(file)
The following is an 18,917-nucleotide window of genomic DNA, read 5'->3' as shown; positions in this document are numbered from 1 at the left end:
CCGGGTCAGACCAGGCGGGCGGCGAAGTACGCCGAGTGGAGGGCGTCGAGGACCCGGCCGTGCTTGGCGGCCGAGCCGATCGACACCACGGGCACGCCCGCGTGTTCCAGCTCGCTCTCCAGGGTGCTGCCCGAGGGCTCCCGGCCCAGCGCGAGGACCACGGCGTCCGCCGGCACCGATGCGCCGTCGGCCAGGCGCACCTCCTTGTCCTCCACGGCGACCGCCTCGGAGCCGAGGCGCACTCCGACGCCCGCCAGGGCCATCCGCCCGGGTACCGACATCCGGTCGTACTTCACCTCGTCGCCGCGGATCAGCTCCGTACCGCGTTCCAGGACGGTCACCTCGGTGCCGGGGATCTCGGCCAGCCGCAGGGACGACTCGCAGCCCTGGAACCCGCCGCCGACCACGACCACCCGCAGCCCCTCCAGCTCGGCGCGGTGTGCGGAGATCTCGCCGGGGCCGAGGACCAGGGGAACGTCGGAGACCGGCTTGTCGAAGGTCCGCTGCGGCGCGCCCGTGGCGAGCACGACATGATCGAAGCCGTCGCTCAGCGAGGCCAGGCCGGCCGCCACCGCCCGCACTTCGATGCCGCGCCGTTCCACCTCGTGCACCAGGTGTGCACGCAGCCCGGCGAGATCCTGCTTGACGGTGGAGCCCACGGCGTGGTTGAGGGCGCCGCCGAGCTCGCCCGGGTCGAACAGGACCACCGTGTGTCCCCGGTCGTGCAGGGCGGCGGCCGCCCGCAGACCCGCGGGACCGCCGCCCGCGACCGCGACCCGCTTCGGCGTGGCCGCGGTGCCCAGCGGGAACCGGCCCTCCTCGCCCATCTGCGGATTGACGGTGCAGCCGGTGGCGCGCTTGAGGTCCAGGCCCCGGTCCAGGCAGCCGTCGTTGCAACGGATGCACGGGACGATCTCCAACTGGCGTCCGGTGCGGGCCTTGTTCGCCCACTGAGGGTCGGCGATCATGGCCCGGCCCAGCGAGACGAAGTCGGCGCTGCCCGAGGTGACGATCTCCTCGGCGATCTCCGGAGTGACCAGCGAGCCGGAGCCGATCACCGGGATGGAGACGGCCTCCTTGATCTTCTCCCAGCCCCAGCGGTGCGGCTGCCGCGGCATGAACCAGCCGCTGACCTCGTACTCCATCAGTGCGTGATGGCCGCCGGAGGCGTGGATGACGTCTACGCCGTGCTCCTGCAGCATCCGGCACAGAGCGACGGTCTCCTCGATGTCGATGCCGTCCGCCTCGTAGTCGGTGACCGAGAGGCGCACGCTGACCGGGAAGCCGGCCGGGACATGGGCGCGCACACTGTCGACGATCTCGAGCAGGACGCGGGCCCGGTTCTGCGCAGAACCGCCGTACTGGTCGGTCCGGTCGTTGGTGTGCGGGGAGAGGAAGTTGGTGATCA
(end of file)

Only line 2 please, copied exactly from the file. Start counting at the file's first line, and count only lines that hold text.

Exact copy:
CCGGGTCAGACCAGGCGGGCGGCGAAGTACGCCGAGTGGAGGGCGTCGAGGACCCGGCCGTGCTTGGCGGCCGAGCCGATCGACACCACGGGCACGCCCGCGTGTTCCAGCTCGCTCTCCAGGGTGCTGCCCGAGGGCTCCCGGCCCAGCGCGAGGACCACGGCGTCCGCCGGCACCGATGCGCCGTCGGCCAGGCGCACCTCCTTGTCCTCCACGGCGACCGCCTCGGAGCCGAGGCGCACTCCGACGCCCGCCAGGGCCATCCGCCCGGGTACCGACATCCGGTCGTACTTCACCTCGTCGCCGCGGATCAGCTCCGTACCGCGTTCCAGGACGGTCACCTCGGTGCCGGGGATCTCGGCCAGCCGCAGGGACGACTCGCAGCCCTGGAACCCGCCGCCGACCACGACCACCCGCAGCCCCTCCAGCTCGGCGCGGTGTGCGGAGATCTCGCCGGGGCCGAGGACCAGGGGAACGTCGGAGACCGGCTTGTCGAAGGTCCGCTGCGGCGCGCCCGTGGCGAGCACGACATGATCGAAGCCGTCGCTCAGCGAGGCCAGGCCGGCCGCCACCGCCCGCACTTCGATGCCGCGCCGTTCCACCTCGTGCACCAGGTGTGCACGCAGCCCGGCGAGATCCTGCTTGACGGTGGAGCCCACGGCGTGGTTGAGGGCGCCGCCGAGCTCGCCCGGGTCGAACAGGACCACCGTGTGTCCCCGGTCGTGCAGGGCGGCGGCCGCCCGCAGACCCGCGGGACCGCCGCCCGCGACCGCGACCCGCTTCGGCGTGGCCGCGGTGCCCAGCGGGAACCGGCCCTCCTCGCCCATCTGCGGATTGACGGTGCAGCCGGTGGCGCGCTTGAGGTCCAGGCCCCGGTCCAGGCAGCCGTCGTTGCAACGGATGCACGGGACGATCTCCAACTGGCGTCCGGTGCGGGCCTTGTTCGCCCACTGAGGGTCGGCGATCATGGCCCGGCCCAGCGAGACGAAGTCGGCGCTGCCCGAGGTGACGATCTCCTCGGCGATCTCCGGAGTGACCAGCGAGCCGGAGCCGATCACCGGGATGGAGACGGCCTCCTTGATCTTCTCCCAGCCCCAGCGGTGCGGCTGCCGCGGCATGAACCAGCCGCTGACCTCGTACTCCATCAGTGCGTGATGGCCGCCGGAGGCGTGGATGACGTCTACGCCGTGCTCCTGCAGCATCCGGCACAGAGCGACGGTCTCCTCGATGTCGATGCCGTCCGCCTCGTAGTCGGTGACCGAGAGGCGCACGCTGACCGGGAAGCCGGCCGGGACATGGGCGCGCACACTGTCGACGATCTCGAGCAGGACGCGGGCCCGGTTCTGCGCAGAACCGCCGTACTGGTCGGTCCGGTCGTTGGTGTGCGGGGAGAGGAAGTTGGTGATCA